Moving to Bloomington, we bought a cottage in Elm Heights --1,200 square feet on a small lot. After a couple of years, when I talked seriously about moving back to California, my daughter drew herself up to her full 5-year-old height and said, "We can't. My friends are here, and besides, I know all the plants in the yard."
Revolt stirred in an unlikely corner of Bloomington when word got out that the Bloomington Adult Community Center (BACC) on South Walnut Street would be closed and most of its programs moved to the Sportsplex.
To many older adults who play bridge, dance, learn languages, get help with their taxes and otherwise use the well-worn building, this was not good news. The Sportsplex -- out busy, narrow Second Street on the edge of what used to be "the town" -- is hard for walkers, bike riders, bus riders and even drivers to get to.
Some of us like the BACC where it is: downtown, where we can come to a class and then stop off at the post office and library, maybe drop in at a coffee shop. Some of us like having a place of our own, even if it is a worn warren of rooms. And some of us were not happy that we did not find out what was in store for us until mid-March.
Tree-hugging is not a bad word.
That was the message speakers conveyed between films at the Wild and Scenic Environmental Film Festival on Tour on Feb. 26. The event, which was hosted by the Indiana Forest Alliance (IFA) at the Buskirk-Chumley Theater, featured nine films highlighting various environmental issues around the world.
Films varied from Sand Dancer, the profile of an artist in New Zealand who creates intricate designs in the sand, to Fighting Goliath: Texas Coal Wars, the story of a coalition of Texans fighting the creation of 11 coal-powered energy plants in their state.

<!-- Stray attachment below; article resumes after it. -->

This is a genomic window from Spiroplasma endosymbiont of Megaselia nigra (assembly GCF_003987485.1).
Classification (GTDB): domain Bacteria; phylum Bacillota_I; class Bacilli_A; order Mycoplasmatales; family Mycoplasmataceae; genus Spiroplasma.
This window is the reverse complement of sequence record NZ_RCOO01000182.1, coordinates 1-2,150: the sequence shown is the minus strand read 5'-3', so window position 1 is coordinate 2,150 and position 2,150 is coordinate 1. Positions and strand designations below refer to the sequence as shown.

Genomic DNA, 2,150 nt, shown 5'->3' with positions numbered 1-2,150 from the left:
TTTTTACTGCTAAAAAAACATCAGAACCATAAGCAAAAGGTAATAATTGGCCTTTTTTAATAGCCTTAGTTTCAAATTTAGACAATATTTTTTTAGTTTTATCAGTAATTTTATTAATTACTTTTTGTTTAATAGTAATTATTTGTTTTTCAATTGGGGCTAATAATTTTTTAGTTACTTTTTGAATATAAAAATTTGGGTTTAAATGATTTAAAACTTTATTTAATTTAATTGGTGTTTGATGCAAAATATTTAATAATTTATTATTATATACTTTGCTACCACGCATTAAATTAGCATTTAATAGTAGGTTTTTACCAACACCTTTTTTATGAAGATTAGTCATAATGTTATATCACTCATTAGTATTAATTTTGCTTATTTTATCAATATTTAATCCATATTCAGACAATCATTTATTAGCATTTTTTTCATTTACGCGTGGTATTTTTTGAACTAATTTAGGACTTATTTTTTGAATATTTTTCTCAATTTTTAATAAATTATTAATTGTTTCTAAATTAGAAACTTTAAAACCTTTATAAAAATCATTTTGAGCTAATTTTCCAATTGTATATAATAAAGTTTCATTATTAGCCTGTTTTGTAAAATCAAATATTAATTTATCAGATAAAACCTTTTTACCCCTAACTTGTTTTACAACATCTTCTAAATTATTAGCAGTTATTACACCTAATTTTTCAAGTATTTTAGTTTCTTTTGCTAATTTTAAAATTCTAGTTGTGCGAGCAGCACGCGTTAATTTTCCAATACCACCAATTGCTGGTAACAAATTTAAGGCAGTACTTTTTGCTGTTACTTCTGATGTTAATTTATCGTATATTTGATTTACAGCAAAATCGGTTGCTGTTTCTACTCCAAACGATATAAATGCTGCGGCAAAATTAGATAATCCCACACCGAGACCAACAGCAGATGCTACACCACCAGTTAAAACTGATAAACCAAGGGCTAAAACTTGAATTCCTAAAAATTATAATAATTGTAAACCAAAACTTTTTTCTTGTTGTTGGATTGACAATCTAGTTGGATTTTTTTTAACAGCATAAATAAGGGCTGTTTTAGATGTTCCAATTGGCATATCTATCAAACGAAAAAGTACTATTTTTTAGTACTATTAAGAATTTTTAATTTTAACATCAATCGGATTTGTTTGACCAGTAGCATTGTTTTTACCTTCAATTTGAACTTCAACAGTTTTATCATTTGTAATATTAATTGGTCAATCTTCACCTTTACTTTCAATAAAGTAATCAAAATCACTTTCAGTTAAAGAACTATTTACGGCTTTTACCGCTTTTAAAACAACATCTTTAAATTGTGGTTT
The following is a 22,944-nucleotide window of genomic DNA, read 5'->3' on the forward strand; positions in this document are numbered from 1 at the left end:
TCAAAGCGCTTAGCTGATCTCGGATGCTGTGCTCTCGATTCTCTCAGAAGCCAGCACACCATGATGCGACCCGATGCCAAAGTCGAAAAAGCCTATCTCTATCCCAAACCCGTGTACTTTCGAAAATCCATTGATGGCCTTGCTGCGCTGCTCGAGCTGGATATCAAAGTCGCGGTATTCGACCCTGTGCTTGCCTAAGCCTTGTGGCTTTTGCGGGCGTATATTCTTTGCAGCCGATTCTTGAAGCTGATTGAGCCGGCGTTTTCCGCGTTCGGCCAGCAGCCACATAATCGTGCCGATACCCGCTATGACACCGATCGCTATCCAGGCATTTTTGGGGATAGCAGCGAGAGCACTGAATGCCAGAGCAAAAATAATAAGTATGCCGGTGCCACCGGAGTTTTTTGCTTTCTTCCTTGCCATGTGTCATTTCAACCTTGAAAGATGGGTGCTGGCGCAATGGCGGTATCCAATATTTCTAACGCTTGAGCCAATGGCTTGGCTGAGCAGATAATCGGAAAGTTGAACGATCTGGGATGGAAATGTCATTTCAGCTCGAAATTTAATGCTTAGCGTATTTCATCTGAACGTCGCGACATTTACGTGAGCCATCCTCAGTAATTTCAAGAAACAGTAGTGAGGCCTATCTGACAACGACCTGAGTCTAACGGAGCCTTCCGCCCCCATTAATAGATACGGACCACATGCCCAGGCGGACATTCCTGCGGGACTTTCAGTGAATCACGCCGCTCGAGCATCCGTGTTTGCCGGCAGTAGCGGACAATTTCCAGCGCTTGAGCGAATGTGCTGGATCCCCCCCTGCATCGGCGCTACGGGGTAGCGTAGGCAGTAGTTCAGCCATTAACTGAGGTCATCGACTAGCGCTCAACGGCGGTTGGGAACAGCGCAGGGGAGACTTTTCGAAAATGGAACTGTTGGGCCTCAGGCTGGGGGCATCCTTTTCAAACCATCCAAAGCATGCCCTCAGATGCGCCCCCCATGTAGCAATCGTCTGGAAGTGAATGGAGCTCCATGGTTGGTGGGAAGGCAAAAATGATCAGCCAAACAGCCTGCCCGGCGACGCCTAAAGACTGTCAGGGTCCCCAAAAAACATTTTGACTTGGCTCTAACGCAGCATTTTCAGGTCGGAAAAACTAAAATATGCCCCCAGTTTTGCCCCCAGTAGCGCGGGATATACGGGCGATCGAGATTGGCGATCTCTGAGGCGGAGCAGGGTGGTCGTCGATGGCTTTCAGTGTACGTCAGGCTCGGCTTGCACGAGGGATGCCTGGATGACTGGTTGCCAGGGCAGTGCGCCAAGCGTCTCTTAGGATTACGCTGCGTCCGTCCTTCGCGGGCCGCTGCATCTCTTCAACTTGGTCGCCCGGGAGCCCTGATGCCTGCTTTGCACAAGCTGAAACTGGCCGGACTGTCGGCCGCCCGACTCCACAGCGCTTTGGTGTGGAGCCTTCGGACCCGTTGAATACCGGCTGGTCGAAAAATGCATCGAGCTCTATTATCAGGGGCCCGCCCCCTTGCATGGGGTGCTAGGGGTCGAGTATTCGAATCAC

The importance of activism was a heavy theme throughout the night. “I guarantee trouble will find you no matter where you live, so become an activist before it finds you,” Andy Mahler, the festival’s host, told the audience.
Musgrave Orchard is more than a place with great apples for sale. It is a way of life for Amy and Andy Hamilton, who make sure it is more than just a down-to-earth grocery store. They have created a place where the community can eat, socialize, learn and take a second to breathe.
“November is the middle of the winter share craze,” says Amy, who has owned Musgrave with her husband Andy since 2002. The intensity lasts 10 weeks, starting in mid- October and ending shortly before Christmas, when the Hamiltons wrap up farming until March.
The couple spend many sleepless weeks with 15-hour work days. And each has had moments when the thought of picking up and moving their daughters Grace and Willa to Arizona sounded ideal. But they realized they wouldn’t live any other way.